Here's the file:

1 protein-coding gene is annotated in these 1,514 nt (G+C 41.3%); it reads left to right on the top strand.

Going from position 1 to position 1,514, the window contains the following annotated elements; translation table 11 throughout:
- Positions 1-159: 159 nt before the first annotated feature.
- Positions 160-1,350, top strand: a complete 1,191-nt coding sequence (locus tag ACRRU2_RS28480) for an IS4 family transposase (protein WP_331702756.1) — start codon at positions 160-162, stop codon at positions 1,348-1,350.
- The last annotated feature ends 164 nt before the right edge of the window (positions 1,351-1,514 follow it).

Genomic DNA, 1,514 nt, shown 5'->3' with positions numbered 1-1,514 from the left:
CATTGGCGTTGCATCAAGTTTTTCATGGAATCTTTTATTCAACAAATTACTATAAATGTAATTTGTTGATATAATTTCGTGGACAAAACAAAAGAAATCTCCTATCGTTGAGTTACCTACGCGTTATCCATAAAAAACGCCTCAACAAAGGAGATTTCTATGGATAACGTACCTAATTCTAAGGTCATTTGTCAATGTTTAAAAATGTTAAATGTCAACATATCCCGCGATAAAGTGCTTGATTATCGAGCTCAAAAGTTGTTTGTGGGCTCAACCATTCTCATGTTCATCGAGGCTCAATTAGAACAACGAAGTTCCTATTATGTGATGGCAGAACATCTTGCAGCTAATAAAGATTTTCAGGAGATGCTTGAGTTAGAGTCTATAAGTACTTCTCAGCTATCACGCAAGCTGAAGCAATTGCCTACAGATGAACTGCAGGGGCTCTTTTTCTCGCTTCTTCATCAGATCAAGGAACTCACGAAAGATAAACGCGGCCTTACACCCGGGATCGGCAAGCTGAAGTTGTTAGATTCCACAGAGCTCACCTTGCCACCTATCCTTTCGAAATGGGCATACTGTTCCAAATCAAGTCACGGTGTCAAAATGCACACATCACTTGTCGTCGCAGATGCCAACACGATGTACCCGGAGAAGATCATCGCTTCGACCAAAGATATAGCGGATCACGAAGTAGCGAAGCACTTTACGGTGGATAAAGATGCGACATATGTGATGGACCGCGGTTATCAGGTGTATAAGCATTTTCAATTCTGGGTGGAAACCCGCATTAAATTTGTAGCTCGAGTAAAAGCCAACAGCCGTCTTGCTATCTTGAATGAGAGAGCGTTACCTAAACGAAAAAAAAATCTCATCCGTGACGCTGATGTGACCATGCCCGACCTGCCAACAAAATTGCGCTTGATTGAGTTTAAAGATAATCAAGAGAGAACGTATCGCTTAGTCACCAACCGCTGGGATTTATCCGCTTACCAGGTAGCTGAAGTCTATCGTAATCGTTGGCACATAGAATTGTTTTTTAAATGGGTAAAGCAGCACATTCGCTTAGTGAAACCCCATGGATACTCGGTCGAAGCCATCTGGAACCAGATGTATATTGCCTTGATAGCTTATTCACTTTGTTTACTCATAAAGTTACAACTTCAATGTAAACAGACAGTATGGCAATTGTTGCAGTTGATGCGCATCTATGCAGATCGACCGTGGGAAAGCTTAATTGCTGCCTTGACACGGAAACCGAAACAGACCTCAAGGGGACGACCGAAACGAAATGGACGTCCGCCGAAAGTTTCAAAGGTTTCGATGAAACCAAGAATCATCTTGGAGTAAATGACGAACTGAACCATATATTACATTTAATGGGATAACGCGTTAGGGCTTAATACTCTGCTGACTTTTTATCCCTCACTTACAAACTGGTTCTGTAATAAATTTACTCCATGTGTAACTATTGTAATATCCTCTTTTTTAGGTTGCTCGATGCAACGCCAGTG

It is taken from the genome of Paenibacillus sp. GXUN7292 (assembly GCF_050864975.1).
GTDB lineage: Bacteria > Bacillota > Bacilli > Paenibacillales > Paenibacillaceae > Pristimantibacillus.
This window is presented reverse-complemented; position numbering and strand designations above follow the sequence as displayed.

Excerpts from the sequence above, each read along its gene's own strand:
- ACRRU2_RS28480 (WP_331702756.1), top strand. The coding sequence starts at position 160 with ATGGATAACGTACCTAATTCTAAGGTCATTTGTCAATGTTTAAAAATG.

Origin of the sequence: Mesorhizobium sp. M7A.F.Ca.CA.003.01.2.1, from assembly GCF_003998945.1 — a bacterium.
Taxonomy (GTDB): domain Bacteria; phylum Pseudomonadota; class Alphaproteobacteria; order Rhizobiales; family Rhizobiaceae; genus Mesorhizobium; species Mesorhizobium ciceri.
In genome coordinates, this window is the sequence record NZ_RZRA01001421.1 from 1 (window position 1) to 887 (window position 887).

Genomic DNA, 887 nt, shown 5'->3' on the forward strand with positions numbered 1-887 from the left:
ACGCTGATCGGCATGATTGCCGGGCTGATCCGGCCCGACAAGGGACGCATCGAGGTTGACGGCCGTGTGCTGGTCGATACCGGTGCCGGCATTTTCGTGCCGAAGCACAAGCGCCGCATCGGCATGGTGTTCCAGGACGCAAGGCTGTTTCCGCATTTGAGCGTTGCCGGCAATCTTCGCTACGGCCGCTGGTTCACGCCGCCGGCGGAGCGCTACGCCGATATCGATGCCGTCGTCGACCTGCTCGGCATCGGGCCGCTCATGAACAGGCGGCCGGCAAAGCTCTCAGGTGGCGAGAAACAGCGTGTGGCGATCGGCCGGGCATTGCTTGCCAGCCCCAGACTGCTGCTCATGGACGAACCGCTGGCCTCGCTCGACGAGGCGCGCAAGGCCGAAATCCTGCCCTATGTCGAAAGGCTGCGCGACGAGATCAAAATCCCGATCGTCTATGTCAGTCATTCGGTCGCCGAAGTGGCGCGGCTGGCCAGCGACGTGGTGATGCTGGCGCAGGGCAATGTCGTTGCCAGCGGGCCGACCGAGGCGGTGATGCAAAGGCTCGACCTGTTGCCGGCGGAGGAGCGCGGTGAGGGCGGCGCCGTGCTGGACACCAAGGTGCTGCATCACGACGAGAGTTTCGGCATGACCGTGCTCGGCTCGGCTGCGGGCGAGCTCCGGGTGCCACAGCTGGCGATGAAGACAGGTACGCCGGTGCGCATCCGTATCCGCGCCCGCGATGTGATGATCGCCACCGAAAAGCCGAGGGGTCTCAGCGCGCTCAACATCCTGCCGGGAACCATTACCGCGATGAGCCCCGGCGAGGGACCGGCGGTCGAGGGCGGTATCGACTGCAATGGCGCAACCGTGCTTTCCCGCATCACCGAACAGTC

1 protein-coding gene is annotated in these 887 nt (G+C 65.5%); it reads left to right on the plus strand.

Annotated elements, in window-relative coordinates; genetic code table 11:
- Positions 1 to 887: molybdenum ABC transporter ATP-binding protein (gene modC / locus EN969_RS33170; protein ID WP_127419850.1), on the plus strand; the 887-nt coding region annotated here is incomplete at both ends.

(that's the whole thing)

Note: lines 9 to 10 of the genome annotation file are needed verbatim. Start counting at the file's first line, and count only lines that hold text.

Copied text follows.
GTDB lineage: Bacteria > Bacillota > Bacilli > Paenibacillales > Paenibacillaceae > Pristimantibacillus.
This window is presented reverse-complemented; position numbering and strand designations above follow the sequence as displayed.